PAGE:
Whisks have been around for centuries in forms of twigs bundled together and, soon after, brush bristles were all the rage. The first wire whisk was designed some time in the mid-1800’s, but it wasn’t until 1963 when the beloved Julia Child debuted her cooking show to Americans that the balloon whisk became a household necessity. Can you believe that was only 57 years ago?
The whisk is still a young and ever-changing concept for American kitchens and today we’ll be reviewing a few of my favorites: the French, flat, ball and dough. Though the balloon whisk was the first popular whisk in American homes, I chose not to highlight it today because I find other designs easier to use and more interesting. With that being said, you will see a cameo today from the OG as we compare the other styles and their usefulness in the kitchen.
Alright, let’s get down to whisk-ness!
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Cousin to the balloon whisk is the French whisk. Unsure of if you have a balloon whisk? It’s the solid stainless steel or metal whisk you have in your utensil holder with the round balloon shaped bulb. Where the balloon whisk is bulbous, the French whisk is more stiff and narrow, and though they are different they do share similarities.
The stiff design and closeness of the wires in the French whisk allows for more control which, I think, makes it easier to use than the balloon whisk.
Your French whisk is going to be great for stirring and smoothing sauces and dressings and can be used for batters. I do not suggest using your French whisk for attempting to whip egg whites or creams. You will be whisking away for quite some time and though it’ll be a great arm work out, you won’t end up with the results you’re looking for. I learned this the hard way.
The French whisk is also great for flat bottom bowls and pans. Its slender design is ideal for scraping into those awkward angles and making sure everything is incorporated in your mixture. If you don’t have a French whisk yet, I highly suggest it!
It’s a staple in my kitchen. I use a Farberware French whisk that is unfortunately too old to be on Amazon but this 11″ Tovolo works amazingly! It’s also got a pretty cute handle and will be the perfect addition to your utensil collection!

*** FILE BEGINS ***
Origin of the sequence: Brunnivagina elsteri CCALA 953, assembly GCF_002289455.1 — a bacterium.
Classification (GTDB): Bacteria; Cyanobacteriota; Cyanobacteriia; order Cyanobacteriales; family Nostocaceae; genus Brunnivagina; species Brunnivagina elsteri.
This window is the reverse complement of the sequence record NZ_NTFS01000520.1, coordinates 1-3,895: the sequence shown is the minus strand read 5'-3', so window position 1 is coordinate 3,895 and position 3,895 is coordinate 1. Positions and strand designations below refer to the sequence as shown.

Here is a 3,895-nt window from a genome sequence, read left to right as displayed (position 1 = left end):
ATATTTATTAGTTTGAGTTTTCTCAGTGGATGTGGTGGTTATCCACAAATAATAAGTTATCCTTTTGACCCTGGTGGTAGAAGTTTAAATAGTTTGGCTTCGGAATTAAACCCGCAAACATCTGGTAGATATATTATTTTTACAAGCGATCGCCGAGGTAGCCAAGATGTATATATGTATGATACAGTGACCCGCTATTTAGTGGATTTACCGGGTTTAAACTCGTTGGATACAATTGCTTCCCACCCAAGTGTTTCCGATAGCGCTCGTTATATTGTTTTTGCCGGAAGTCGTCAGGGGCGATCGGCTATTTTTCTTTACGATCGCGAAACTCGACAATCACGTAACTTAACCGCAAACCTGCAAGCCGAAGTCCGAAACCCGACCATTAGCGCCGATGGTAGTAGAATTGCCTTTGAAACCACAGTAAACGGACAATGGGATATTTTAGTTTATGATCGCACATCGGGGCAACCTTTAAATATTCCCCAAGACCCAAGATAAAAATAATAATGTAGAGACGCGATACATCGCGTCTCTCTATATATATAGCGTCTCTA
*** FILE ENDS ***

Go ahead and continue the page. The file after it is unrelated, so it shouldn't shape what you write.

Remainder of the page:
It’s sleek stainless steel design prices at just $11.49.
The flat whisk is more similar to the balloon whisk except, well, it’s flat! You may have also seen this whisk referred to as a roux whisk. It’s 2-in-1 design will quickly work in flour or any other starch to melted butter making it the perfect utensil for your roux. You can also use your flat whisk to deglaze your pan for those savory sauces that need frequent stirring.
Not to degrade the balloon whisk, but once again, I find the flat whisk easier to use. Like the French whisk, it is also great for scraping the bottom of pans, pots and bowls. It’s lightweight and easy on the wrist and doesn’t tire out your arm.
It’s also a perfect for eggs! It’s flat design is delicate enough for lifting poached eggs out of water or separating egg yolks from the whites. It also incorporates a decent amount of air, resulting in fluffy scrambled eggs!
Unlike the French whisk, you can use your flat whisk for whipping creams or egg whites. However, personally I like to whisk in a zigzag motion as I find this results in faster results with higher peaks. Though the flat whisk will eventually get the job done, it’s a little awkward compared to the balloon whisk for whipping.
I use this 10″ silicone handle flat whisk that is only $5.09. What an absolute steal! It comes in gray, green, orange and red so if you can’t decide on one color, just grab a few!